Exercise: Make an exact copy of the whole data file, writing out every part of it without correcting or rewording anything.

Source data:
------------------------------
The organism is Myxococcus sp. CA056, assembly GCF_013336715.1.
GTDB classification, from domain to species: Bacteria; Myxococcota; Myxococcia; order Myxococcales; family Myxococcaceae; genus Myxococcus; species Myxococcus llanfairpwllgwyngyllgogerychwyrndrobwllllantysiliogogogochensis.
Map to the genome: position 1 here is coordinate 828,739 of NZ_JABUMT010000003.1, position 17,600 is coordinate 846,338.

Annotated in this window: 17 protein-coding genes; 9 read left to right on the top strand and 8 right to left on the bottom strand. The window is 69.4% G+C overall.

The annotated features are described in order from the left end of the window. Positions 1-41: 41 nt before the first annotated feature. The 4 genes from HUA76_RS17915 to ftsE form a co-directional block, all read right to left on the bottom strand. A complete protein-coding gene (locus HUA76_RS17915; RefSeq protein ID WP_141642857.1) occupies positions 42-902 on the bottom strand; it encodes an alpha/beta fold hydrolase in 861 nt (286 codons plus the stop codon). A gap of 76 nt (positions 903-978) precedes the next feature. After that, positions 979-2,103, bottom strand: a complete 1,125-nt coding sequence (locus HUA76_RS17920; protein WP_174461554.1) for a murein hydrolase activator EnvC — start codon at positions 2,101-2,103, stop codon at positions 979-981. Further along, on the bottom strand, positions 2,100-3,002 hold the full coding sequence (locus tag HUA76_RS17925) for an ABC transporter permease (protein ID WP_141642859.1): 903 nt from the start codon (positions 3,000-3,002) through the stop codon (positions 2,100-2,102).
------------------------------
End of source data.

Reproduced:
The organism is Myxococcus sp. CA056, assembly GCF_013336715.1.
GTDB classification, from domain to species: Bacteria; Myxococcota; Myxococcia; order Myxococcales; family Myxococcaceae; genus Myxococcus; species Myxococcus llanfairpwllgwyngyllgogerychwyrndrobwllllantysiliogogogochensis.
Map to the genome: position 1 here is coordinate 828,739 of NZ_JABUMT010000003.1, position 17,600 is coordinate 846,338.

Annotated in this window: 17 protein-coding genes; 9 read left to right on the top strand and 8 right to left on the bottom strand. The window is 69.4% G+C overall.

The annotated features are described in order from the left end of the window. Positions 1-41: 41 nt before the first annotated feature. The 4 genes from HUA76_RS17915 to ftsE form a co-directional block, all read right to left on the bottom strand. A complete protein-coding gene (locus HUA76_RS17915; RefSeq protein ID WP_141642857.1) occupies positions 42-902 on the bottom strand; it encodes an alpha/beta fold hydrolase in 861 nt (286 codons plus the stop codon). A gap of 76 nt (positions 903-978) precedes the next feature. After that, positions 979-2,103, bottom strand: a complete 1,125-nt coding sequence (locus HUA76_RS17920; protein WP_174461554.1) for a murein hydrolase activator EnvC — start codon at positions 2,101-2,103, stop codon at positions 979-981. Further along, on the bottom strand, positions 2,100-3,002 hold the full coding sequence (locus tag HUA76_RS17925) for an ABC transporter permease (protein ID WP_141642859.1): 903 nt from the start codon (positions 3,000-3,002) through the stop codon (positions 2,100-2,102).